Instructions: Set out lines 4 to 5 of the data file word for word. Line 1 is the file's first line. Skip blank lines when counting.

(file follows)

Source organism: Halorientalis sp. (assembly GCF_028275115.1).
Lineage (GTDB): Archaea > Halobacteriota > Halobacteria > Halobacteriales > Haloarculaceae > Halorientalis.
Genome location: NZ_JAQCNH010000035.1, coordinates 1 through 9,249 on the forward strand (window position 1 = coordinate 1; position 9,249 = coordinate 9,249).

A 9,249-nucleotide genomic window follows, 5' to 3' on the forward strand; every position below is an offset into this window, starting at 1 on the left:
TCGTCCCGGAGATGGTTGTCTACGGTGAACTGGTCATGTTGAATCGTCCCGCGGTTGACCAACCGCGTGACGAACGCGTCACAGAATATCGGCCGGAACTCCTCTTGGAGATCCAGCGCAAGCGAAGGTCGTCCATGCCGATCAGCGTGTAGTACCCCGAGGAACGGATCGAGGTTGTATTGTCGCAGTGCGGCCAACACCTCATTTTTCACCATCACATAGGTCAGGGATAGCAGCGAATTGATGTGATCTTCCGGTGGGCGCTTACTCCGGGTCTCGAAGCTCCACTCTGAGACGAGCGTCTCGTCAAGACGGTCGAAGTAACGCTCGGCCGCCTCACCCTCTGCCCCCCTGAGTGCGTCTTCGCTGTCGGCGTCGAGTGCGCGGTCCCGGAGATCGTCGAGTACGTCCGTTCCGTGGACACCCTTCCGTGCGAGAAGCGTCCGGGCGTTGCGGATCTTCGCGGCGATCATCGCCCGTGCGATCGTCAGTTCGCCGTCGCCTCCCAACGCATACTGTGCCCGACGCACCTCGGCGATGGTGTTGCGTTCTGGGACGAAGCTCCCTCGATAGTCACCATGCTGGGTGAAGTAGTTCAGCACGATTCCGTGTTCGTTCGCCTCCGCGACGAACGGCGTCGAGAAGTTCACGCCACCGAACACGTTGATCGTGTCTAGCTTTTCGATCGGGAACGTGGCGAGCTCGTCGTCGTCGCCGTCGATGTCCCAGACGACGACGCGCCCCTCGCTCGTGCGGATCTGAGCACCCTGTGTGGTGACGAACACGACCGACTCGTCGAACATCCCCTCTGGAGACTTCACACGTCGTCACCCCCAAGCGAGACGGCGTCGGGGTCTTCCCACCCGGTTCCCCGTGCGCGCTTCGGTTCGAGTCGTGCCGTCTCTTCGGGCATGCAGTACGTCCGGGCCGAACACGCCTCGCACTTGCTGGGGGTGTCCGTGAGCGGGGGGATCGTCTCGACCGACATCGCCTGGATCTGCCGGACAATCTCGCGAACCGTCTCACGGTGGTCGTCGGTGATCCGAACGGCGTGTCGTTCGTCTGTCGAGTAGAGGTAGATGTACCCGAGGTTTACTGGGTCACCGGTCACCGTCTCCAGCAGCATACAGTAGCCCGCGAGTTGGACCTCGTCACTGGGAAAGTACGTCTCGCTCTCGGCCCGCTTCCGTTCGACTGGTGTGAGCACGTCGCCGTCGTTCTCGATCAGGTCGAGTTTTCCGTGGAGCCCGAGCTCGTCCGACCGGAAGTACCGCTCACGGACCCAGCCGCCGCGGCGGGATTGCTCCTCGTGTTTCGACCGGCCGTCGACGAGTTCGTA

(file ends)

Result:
A 9,249-nucleotide genomic window follows, 5' to 3' on the forward strand; every position below is an offset into this window, starting at 1 on the left:
TCGTCCCGGAGATGGTTGTCTACGGTGAACTGGTCATGTTGAATCGTCCCGCGGTTGACCAACCGCGTGACGAACGCGTCACAGAATATCGGCCGGAACTCCTCTTGGAGATCCAGCGCAAGCGAAGGTCGTCCATGCCGATCAGCGTGTAGTACCCCGAGGAACGGATCGAGGTTGTATTGTCGCAGTGCGGCCAACACCTCATTTTTCACCATCACATAGGTCAGGGATAGCAGCGAATTGATGTGATCTTCCGGTGGGCGCTTACTCCGGGTCTCGAAGCTCCACTCTGAGACGAGCGTCTCGTCAAGACGGTCGAAGTAACGCTCGGCCGCCTCACCCTCTGCCCCCCTGAGTGCGTCTTCGCTGTCGGCGTCGAGTGCGCGGTCCCGGAGATCGTCGAGTACGTCCGTTCCGTGGACACCCTTCCGTGCGAGAAGCGTCCGGGCGTTGCGGATCTTCGCGGCGATCATCGCCCGTGCGATCGTCAGTTCGCCGTCGCCTCCCAACGCATACTGTGCCCGACGCACCTCGGCGATGGTGTTGCGTTCTGGGACGAAGCTCCCTCGATAGTCACCATGCTGGGTGAAGTAGTTCAGCACGATTCCGTGTTCGTTCGCCTCCGCGACGAACGGCGTCGAGAAGTTCACGCCACCGAACACGTTGATCGTGTCTAGCTTTTCGATCGGGAACGTGGCGAGCTCGTCGTCGTCGCCGTCGATGTCCCAGACGACGACGCGCCCCTCGCTCGTGCGGATCTGAGCACCCTGTGTGGTGACGAACACGACCGACTCGTCGAACATCCCCTCTGGAGACTTCACACGTCGTCACCCCCAAGCGAGACGGCGTCGGGGTCTTCCCACCCGGTTCCCCGTGCGCGCTTCGGTTCGAGTCGTGCCGTCTCTTCGGGCATGCAGTACGTCCGGGCCGAACACGCCTCGCACTTGCTGGGGGTGTCCGTGAGCGGGGGGATCGTCTCGACCGACATCGCCTGGATCTGCCGGACAATCTCGCGAACCGTCTCACGGTGGTCGTCGGTGATCCGAACGGCGTGTCGTTCGTCTGTCGAGTAGAGGTAGATGTACCCGAGGTTTACTGGGTCACCGGTCACCGTCTCCAGCAGCATACAGTAGCCCGCGAGTTGGACCTCGTCACTGGGAAAGTACGTCTCGCTCTCGGCCCGCTTCCGTTCGACTGGTGTGAGCACGTCGCCGTCGTTCTCGATCAGGTCGAGTTTTCCGTGGAGCCCGAGCTCGTCCGACCGGAAGTACCGCTCACGGACCCAGCCGCCGCGGCGGGATTGCTCCTCGTGTTTCGACCGGCCGTCGACGAGTTCGTA